Atlantic Wall | Stephan Vanfleteren | Via
As the war in Europe raged through the early 1940s, Germany built thousands of concrete bunkers to defend the continent’s western shore from an Allied sea attack. This Atlantic Wall stretched from Norway to the border of France and Spain, and what remains all these decades later is darkly beautiful.
Photographer Stephan Vanfleteren, 44, grew up near some of these structures as a child living in Belgium, but never thought much of them. They were just crumbling concrete relics of the past. That changed last year, however, when he returned to the Belgian coast to photograph bunkers for the Museum Atlantikwall at Raversyde–Belgium. Seeing them with fresh eyes, he was immediately taken by their graceful, elegant design. He produced a series of beautiful black and white photographs that soon will be released as a book.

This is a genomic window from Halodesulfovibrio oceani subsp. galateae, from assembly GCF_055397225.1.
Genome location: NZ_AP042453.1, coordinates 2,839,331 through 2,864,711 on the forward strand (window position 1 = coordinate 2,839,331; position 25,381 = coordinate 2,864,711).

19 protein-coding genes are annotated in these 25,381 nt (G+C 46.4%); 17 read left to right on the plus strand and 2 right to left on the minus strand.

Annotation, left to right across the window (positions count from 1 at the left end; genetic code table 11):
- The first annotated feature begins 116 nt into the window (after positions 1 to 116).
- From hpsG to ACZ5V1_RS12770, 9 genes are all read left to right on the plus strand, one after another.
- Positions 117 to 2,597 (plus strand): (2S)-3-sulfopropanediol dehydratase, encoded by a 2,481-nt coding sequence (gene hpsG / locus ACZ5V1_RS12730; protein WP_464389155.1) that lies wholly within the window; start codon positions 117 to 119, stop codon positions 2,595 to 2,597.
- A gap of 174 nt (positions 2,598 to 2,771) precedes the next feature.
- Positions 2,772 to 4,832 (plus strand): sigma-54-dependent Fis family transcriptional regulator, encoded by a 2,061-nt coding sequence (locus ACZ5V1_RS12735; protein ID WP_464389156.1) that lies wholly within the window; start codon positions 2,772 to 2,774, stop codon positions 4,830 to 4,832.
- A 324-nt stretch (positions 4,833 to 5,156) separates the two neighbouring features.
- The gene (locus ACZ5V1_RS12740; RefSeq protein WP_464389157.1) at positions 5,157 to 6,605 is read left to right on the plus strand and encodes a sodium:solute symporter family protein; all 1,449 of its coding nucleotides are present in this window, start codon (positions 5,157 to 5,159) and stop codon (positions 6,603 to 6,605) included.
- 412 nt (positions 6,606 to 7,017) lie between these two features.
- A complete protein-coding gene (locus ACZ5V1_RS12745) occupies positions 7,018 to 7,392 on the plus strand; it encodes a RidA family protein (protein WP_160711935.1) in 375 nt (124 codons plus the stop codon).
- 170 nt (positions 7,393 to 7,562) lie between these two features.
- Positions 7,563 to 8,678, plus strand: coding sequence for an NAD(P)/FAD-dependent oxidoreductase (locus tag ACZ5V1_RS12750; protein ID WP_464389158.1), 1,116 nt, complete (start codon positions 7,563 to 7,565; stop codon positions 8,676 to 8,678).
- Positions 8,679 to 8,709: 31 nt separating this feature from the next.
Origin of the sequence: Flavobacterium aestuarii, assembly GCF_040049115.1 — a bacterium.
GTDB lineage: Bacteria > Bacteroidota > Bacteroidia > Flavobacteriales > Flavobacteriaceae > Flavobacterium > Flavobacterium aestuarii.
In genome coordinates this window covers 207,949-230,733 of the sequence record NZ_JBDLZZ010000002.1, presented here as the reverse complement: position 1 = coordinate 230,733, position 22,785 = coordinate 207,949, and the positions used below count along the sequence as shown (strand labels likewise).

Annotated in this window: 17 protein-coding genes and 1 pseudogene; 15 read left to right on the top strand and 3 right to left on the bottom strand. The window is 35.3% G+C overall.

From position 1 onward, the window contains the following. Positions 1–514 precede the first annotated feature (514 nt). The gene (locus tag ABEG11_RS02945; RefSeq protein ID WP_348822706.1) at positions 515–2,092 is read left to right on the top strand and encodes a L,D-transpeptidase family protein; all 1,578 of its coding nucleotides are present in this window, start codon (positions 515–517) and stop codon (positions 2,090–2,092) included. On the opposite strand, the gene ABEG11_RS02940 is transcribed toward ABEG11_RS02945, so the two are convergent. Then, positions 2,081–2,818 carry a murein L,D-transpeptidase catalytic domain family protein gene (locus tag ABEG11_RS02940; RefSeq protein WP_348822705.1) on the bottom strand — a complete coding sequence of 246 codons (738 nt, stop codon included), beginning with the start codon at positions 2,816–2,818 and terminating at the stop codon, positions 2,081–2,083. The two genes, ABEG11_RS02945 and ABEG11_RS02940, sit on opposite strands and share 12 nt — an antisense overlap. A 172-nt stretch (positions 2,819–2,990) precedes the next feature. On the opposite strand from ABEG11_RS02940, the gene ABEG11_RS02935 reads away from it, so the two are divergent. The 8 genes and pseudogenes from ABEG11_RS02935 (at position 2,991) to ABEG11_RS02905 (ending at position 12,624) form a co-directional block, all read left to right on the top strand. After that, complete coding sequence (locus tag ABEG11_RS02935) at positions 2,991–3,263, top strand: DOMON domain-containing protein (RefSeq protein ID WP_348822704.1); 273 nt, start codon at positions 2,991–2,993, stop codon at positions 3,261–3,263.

“Some of the buildings reminded me of the Guggenheim museum or the Fallingwater house by Frank Lloyd Wright,” says Vanfleteren, who still lives in Belgium. “These were buildings made for strategic defense but there was also real beauty and a connection with modern architecture.”